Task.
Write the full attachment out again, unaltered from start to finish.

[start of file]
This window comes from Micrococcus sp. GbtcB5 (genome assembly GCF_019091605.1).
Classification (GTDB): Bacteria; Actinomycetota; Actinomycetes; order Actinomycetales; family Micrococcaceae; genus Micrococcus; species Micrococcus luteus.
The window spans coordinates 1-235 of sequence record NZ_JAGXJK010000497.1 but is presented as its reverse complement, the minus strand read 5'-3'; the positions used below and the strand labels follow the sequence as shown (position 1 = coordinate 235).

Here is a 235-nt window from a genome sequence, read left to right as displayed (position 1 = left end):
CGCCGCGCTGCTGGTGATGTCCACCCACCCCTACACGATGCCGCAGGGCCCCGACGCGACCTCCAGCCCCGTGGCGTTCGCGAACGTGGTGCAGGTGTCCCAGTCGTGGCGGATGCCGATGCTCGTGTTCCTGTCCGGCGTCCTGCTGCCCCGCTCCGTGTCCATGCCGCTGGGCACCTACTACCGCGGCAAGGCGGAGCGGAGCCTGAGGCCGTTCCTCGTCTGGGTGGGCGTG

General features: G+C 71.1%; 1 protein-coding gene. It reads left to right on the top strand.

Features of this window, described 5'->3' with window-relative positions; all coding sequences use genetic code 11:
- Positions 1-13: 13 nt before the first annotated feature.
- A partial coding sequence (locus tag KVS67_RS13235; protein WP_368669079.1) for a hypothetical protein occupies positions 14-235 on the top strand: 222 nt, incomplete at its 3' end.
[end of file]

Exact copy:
This window comes from Micrococcus sp. GbtcB5 (genome assembly GCF_019091605.1).
Classification (GTDB): Bacteria; Actinomycetota; Actinomycetes; order Actinomycetales; family Micrococcaceae; genus Micrococcus; species Micrococcus luteus.
The window spans coordinates 1-235 of sequence record NZ_JAGXJK010000497.1 but is presented as its reverse complement, the minus strand read 5'-3'; the positions used below and the strand labels follow the sequence as shown (position 1 = coordinate 235).

Here is a 235-nt window from a genome sequence, read left to right as displayed (position 1 = left end):
CGCCGCGCTGCTGGTGATGTCCACCCACCCCTACACGATGCCGCAGGGCCCCGACGCGACCTCCAGCCCCGTGGCGTTCGCGAACGTGGTGCAGGTGTCCCAGTCGTGGCGGATGCCGATGCTCGTGTTCCTGTCCGGCGTCCTGCTGCCCCGCTCCGTGTCCATGCCGCTGGGCACCTACTACCGCGGCAAGGCGGAGCGGAGCCTGAGGCCGTTCCTCGTCTGGGTGGGCGTG

General features: G+C 71.1%; 1 protein-coding gene. It reads left to right on the top strand.

Features of this window, described 5'->3' with window-relative positions; all coding sequences use genetic code 11:
- Positions 1-13: 13 nt before the first annotated feature.
- A partial coding sequence (locus tag KVS67_RS13235; protein WP_368669079.1) for a hypothetical protein occupies positions 14-235 on the top strand: 222 nt, incomplete at its 3' end.